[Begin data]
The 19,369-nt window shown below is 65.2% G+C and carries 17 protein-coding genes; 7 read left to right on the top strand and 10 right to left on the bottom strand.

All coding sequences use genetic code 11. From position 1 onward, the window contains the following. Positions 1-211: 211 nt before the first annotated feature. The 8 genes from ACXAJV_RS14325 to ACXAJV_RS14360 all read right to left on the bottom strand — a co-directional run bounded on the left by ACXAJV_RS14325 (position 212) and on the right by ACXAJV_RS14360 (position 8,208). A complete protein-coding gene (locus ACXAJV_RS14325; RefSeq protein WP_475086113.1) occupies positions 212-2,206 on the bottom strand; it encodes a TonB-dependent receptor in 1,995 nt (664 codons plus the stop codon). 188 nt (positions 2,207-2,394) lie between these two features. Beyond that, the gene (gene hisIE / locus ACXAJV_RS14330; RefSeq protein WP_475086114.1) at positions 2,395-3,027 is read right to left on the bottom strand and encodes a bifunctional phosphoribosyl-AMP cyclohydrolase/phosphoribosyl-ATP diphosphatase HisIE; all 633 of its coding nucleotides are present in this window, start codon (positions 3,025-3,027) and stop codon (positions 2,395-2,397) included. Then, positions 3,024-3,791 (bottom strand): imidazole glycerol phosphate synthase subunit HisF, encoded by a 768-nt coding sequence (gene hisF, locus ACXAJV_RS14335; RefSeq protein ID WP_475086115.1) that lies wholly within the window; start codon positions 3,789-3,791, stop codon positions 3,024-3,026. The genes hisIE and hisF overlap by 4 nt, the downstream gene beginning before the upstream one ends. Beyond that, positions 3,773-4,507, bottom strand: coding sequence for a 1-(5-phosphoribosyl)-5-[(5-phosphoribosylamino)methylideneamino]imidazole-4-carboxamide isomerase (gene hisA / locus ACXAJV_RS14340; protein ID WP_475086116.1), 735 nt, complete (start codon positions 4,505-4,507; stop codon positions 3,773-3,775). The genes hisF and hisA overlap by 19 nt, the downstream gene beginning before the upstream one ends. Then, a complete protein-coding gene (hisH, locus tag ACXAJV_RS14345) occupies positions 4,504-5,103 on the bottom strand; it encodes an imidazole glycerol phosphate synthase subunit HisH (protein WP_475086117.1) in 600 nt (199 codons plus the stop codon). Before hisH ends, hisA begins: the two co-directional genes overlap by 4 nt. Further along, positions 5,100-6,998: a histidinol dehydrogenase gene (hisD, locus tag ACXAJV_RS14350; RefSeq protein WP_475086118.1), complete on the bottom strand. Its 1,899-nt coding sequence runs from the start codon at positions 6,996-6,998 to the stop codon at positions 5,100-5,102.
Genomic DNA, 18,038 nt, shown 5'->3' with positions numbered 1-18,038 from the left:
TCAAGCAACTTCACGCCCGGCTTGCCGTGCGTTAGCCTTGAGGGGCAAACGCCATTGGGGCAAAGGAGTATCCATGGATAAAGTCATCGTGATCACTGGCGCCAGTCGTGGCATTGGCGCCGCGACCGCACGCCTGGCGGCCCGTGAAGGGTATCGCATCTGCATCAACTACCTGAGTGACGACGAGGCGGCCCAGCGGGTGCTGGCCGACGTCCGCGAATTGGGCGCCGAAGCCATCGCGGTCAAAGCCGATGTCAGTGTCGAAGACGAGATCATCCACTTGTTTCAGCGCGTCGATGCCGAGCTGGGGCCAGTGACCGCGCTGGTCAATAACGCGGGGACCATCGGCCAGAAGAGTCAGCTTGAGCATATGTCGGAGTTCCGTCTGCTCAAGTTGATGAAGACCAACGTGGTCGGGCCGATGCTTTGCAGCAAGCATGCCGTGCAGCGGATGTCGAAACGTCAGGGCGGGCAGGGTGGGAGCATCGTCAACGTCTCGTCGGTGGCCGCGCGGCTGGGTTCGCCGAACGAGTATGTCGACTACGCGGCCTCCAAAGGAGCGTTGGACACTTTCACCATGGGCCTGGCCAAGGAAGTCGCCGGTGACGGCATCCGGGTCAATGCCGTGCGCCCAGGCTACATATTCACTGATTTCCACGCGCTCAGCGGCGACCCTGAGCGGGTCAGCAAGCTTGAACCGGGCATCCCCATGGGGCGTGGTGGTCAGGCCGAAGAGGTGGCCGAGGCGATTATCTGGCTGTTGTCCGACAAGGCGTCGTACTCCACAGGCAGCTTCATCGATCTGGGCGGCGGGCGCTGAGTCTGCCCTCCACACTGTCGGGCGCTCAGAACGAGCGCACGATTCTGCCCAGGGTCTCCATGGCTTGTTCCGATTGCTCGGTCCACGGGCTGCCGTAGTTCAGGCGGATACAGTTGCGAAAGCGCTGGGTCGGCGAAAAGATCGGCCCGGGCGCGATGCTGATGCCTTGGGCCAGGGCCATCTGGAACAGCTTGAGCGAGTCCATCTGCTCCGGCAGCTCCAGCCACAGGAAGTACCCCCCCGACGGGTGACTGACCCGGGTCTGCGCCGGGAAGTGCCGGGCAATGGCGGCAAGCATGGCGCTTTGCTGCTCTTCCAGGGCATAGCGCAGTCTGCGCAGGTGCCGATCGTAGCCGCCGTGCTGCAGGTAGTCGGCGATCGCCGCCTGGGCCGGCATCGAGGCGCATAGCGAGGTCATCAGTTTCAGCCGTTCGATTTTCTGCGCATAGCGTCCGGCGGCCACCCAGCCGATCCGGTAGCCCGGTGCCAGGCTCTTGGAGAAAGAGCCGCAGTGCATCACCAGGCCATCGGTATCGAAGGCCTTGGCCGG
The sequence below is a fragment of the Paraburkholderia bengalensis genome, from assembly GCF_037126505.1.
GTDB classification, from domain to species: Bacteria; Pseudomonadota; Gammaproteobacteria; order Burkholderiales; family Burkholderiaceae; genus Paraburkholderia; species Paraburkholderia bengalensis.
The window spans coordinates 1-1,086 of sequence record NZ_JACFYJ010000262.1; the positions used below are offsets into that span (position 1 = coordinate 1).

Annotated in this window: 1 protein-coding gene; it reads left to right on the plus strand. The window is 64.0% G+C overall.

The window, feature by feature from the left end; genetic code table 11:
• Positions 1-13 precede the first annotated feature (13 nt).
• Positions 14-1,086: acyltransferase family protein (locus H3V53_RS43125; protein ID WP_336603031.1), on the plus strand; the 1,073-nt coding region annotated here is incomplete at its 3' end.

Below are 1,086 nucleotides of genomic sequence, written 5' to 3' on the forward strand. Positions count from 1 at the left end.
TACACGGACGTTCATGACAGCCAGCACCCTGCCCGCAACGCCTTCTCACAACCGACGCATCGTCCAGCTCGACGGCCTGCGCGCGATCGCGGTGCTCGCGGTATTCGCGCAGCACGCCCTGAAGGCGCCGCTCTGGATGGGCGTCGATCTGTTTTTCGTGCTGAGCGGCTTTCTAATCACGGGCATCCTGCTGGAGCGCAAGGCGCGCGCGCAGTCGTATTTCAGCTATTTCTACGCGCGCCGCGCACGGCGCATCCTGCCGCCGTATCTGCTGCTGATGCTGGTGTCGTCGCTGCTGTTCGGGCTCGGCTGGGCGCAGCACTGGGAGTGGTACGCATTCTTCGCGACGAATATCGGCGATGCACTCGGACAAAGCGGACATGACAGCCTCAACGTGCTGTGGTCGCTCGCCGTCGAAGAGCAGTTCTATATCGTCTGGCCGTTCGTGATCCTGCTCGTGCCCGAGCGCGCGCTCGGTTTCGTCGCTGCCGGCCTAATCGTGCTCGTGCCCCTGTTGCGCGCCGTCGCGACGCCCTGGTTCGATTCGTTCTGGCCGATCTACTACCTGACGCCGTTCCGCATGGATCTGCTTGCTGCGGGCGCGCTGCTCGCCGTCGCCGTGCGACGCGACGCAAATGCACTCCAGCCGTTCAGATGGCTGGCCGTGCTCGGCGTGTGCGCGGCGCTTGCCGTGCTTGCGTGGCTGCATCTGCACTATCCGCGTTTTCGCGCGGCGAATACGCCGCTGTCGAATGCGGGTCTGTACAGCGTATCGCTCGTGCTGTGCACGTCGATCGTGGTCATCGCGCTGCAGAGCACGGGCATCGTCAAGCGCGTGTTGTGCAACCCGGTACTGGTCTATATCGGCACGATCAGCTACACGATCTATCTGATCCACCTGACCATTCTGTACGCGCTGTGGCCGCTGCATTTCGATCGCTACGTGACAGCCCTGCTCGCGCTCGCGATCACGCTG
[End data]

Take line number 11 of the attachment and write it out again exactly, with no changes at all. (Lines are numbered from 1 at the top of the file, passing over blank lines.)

• Positions 14-1,086: acyltransferase family protein (locus H3V53_RS43125; protein ID WP_336603031.1), on the plus strand; the 1,073-nt coding region annotated here is incomplete at its 3' end.